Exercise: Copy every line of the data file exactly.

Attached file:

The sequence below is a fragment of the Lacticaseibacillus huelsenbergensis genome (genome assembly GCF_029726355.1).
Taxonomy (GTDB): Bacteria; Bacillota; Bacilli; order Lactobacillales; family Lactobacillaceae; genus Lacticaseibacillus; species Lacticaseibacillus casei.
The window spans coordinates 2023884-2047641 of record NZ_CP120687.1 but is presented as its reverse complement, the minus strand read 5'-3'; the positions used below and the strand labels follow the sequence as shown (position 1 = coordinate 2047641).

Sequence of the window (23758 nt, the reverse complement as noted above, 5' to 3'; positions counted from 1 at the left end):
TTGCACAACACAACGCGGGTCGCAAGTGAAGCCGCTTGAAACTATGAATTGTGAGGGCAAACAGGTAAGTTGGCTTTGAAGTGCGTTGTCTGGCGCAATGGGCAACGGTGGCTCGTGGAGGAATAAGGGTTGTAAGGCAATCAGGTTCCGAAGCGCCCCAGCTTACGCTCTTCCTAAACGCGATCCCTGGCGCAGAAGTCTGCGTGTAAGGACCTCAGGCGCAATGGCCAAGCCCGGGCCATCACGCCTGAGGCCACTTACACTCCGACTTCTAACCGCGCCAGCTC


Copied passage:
The sequence below is a fragment of the Lacticaseibacillus huelsenbergensis genome (genome assembly GCF_029726355.1).
Taxonomy (GTDB): Bacteria; Bacillota; Bacilli; order Lactobacillales; family Lactobacillaceae; genus Lacticaseibacillus; species Lacticaseibacillus casei.
The window spans coordinates 2023884-2047641 of record NZ_CP120687.1 but is presented as its reverse complement, the minus strand read 5'-3'; the positions used below and the strand labels follow the sequence as shown (position 1 = coordinate 2047641).

Sequence of the window (23758 nt, the reverse complement as noted above, 5' to 3'; positions counted from 1 at the left end):
TTGCACAACACAACGCGGGTCGCAAGTGAAGCCGCTTGAAACTATGAATTGTGAGGGCAAACAGGTAAGTTGGCTTTGAAGTGCGTTGTCTGGCGCAATGGGCAACGGTGGCTCGTGGAGGAATAAGGGTTGTAAGGCAATCAGGTTCCGAAGCGCCCCAGCTTACGCTCTTCCTAAACGCGATCCCTGGCGCAGAAGTCTGCGTGTAAGGACCTCAGGCGCAATGGCCAAGCCCGGGCCATCACGCCTGAGGCCACTTACACTCCGACTTCTAACCGCGCCAGCTC